Officials botch pivotal blocked Bobby Wagner FG call, help Seahawks win in primetime again over Vikings
The Monday night officials couldn't deal with a basic rule change and the Vikings got hosed
The Minnesota Vikings and Seattle Seahawks were locked up in a tight one Monday night, with a lot at stake in the NFC playoff race. And once again the NFL officials managed to impact a prime-time game in Seattle in a big way, picking up a flag against Bobby Wagner on a game-changing field goal attempt that the Seahawks linebacker blocked.
Seattle led the Vikings 6-0 and had just punted back to Minnesota after the Vikings failed to pick up a fourth-down conversion on the goal line. Minnesota's drive stalled out and Dan Bailey lined up to kick a 47-yard field goal when Wagner came flying up the middle to block the kick.
One problem: He put his hands -- both of them! -- on teammates and managed to elevate himself into a position to block the kick. See for yourself and we'll break down the rule after.
The NFL made a rule change this offseason in order to prevent long snappers and offensive linemen on these kick attempts from being injured. The idea was to keep players on the defensive side of the ball from standing on the offensive guys -- the Seahawks actually made this kind of famous during the Legion of Boom days when Kam Chancellor would come flying in and jump over the opposition and leap up and block the kick.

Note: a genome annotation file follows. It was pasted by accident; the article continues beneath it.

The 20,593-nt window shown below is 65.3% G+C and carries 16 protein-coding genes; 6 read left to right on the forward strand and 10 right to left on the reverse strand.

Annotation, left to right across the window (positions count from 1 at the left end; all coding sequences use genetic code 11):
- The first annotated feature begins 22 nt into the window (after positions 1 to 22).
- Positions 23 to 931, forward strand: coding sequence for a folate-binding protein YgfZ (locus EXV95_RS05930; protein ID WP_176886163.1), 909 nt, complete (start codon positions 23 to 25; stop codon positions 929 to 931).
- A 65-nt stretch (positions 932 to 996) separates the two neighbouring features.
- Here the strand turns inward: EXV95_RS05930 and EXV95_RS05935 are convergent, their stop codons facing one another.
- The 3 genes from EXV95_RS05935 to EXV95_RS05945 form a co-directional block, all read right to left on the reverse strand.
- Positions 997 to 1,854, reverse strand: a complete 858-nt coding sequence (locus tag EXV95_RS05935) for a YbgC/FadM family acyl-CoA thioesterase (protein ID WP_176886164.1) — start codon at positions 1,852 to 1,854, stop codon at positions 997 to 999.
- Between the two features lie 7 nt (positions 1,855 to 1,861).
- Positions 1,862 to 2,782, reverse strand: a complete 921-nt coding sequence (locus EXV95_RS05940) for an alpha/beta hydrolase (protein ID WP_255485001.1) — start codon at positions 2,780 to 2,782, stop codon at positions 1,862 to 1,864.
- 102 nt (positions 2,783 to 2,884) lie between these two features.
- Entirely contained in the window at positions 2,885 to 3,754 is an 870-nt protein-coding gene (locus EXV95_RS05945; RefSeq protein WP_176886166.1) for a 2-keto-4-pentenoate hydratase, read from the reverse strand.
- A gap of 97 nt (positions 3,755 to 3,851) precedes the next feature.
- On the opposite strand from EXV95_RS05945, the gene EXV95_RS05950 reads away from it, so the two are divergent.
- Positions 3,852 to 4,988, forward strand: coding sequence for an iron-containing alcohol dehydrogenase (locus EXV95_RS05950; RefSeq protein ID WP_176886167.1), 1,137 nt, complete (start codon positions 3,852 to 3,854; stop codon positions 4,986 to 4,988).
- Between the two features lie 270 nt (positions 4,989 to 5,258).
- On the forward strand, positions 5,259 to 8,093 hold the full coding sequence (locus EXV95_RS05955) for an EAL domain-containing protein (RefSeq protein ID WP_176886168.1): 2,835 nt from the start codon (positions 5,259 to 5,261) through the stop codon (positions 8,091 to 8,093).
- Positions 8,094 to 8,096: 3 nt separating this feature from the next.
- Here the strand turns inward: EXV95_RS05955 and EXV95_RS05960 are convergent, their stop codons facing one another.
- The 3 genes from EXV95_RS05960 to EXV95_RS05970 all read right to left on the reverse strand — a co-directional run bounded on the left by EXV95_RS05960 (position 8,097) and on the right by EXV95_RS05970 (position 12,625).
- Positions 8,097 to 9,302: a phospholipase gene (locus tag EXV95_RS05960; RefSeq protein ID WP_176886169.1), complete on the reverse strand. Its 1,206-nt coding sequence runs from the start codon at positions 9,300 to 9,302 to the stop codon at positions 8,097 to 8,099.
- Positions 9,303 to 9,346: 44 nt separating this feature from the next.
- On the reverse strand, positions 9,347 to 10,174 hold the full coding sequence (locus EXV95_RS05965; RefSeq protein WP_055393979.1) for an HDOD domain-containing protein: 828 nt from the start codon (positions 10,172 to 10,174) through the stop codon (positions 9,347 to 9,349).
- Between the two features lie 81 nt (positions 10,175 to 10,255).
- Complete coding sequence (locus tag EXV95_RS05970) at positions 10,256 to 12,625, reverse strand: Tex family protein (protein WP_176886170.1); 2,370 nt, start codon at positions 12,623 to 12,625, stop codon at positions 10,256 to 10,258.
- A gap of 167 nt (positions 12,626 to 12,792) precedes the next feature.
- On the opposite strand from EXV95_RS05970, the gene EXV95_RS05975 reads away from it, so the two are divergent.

Part of the league's rule made it illegal for players to get a running start before they tried to jump up and block kicks. Wagner didn't violate that rule.
However, he did violate a different part of the rule that prohibits players from gaining additional height by using their hands to push up on their teammates en route to the block.
Placing a hand or hands on a teammate or opponent to gain additional height to block or attempt to block an opponent's kick or apparent kick, or in an attempt to jump through a gap to block an opponent's kick or apparent kick.
Clearly Wagner did just that. And it's a no doubt 15-yard penalty that would have given the Vikings, who were on fourth-and-9, a first down and new life with a chance to win the game.
"You're not supposed to be able to pull guys down, if that's what they did," Vikings coach Mike Zimmer said, admitting he wasn't able to see the play.
The Vikings coach added he wanted to challenge the play, but was told by the officials he could not.
Wagner was crafty with how he did it -- he kept his hands low and shot the gap. And he was stationary when he started. The officials flagged him, but then they huddled up and, potentially being confused, picked up the flag. It didn't appear as if someone buzzed down to them, but it's hard to tell.
This is hardly the first time the Seahawks have been beneficiaries of a crazy call in their home stadium in prime time. There was theand .
It changed the game too. The Vikings went from making it 6-3 to suddenly being down 14-0 when the Seahawks marched down the field after the block and scored on a Chris Carson field goal. Given that points were at a premium in this matchup, it probably flipped the game. If Minnesota gets the ball on a first down after the foul, they could conceivably have been winning 7-6 in the fourth quarter.
That's a dagger for a team in the playoff hunt and you can expect the league to hear from the Vikings about it, probably right after the end of the game.
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